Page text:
- There may be a relationship between education and life expectancy, although it is not clear. The three lowest education indexes (India, China and Russia, all below 0.936) also have the three lowest life expectancy numbers. Strangely, the two highest life expectancies are found in nations (Japan and Switzerland) which have fairly low education indexes, although still at or above 0.936. This suggests that there may be a lower limit of education below which life expectancy becomes affected. This apparent relationship could be coincidental, as nations that spend more on health care also tend to have higher education indexes.
Sources and Notes
- Debt/GDP is sourced from Wikipedia using numbers from the CIA World Factbook.
- Growth/GDP is sourced from Wikipedia using numbers from the CIA World Factbook and Eurostat.
- 2012 Deficit/GDP is sourced from the OECD from their 2012 update. This update includes historical data back to 2006 and projections to 2013. Data for China was found here. Data for Russia was found here. Data for India was found here.
- Tax/GDP is sourced from Wikipedia using data from the Heritage Foundation. This number represents the sum of all tax revenue, regardless of source, as a percentage of GDP. I have ranked numbers below 30 as red (too low) and above 40 as red (too high), but have made exceptions for Switzerland (disproportionately large financial sector) and China (developing economy).
- Births/Woman is sourced from Wikipedia using numbers from the UN, CIA and the World Bank. I’ve used UN data for this table.
- Abortion Rate refers to the number of abortions per 1000 women aged 15-44 per year, sourced from the United Nations Statistics Division. Note that abortion is illegal in the Republic of Ireland unless the life of the mother is at risk.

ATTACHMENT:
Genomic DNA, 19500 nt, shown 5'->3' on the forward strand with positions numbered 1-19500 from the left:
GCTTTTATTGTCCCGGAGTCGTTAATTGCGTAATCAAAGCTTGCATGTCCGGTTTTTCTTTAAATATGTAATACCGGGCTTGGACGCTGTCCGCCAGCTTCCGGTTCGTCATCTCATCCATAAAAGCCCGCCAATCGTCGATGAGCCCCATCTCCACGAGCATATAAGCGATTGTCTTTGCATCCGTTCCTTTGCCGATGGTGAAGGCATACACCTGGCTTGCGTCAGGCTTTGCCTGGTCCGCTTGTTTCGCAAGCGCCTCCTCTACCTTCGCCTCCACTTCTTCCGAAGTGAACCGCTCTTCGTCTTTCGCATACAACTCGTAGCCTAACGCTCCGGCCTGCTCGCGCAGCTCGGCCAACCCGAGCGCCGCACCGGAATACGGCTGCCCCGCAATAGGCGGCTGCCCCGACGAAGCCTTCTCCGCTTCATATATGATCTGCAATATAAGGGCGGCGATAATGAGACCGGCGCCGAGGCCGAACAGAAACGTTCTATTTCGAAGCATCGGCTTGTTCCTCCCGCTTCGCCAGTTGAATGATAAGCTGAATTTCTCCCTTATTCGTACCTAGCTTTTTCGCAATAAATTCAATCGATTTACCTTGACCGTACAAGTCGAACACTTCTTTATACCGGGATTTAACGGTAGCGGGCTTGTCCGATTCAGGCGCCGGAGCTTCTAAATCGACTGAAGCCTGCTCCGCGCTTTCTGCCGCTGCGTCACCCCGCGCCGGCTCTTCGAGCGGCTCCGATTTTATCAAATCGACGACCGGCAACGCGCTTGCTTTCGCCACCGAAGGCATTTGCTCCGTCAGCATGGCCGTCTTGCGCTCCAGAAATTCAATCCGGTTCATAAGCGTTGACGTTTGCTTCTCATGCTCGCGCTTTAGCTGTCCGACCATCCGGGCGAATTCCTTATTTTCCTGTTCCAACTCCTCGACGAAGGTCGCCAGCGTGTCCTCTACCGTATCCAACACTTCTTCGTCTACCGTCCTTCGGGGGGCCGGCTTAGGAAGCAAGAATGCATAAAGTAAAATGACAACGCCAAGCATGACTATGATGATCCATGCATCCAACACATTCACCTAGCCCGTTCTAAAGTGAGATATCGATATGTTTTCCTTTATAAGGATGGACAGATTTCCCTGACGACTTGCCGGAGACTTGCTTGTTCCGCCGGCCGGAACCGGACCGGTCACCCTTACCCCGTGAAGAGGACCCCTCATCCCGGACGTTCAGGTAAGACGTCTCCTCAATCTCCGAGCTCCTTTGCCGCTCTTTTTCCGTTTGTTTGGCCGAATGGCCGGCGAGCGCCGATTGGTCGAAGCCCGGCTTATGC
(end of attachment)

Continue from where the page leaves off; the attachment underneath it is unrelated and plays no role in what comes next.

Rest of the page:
- Fat percentage refers to people with a BMI over 25 and is sourced from the World Health Organization.
- Health care spending is sourced from Wikipedia using numbers from the World Health Organization (WHO).
- Life Expectancy is sourced from Wikipedia using numbers from the United Nations.
- Unemployment is sourced from Wikipedia using numbers from the CIA World Factbook.
- Education Index is measured by the adult literacy rate (with two-thirds weighting) and the combined primary, secondary, and tertiary gross enrollment ratio (with one-third weighting). The data is sourced from Wikipedia using numbers from the United Nations Statistics Division.
- Age data is sourced from the CIA World Factbook as follows: Median Age, 0-14 and 65+.
- Cigarettes per person refers to the total number of cigarettes consumed per year divided by the number of adults in that nation. Data is sourced from Wikipedia using numbers from the CIA World Factbook.
- Suicide rate refers to the number of suicides per 100,000 people per year. Suicide data is sourced from Wikipedia using numbers from the World Health Organization (WHO).
- Murder rate refers to the number of intentional homicides per 100,000 people per year. Homicide data is sourced from Wikipedia using numbers from the United Nations Office on Drugs and Crime (UNODC).
- Prison population refers to the number of prisoners per 100,000 people. Prisoner data is sourced from The International Centre for Prison Studies.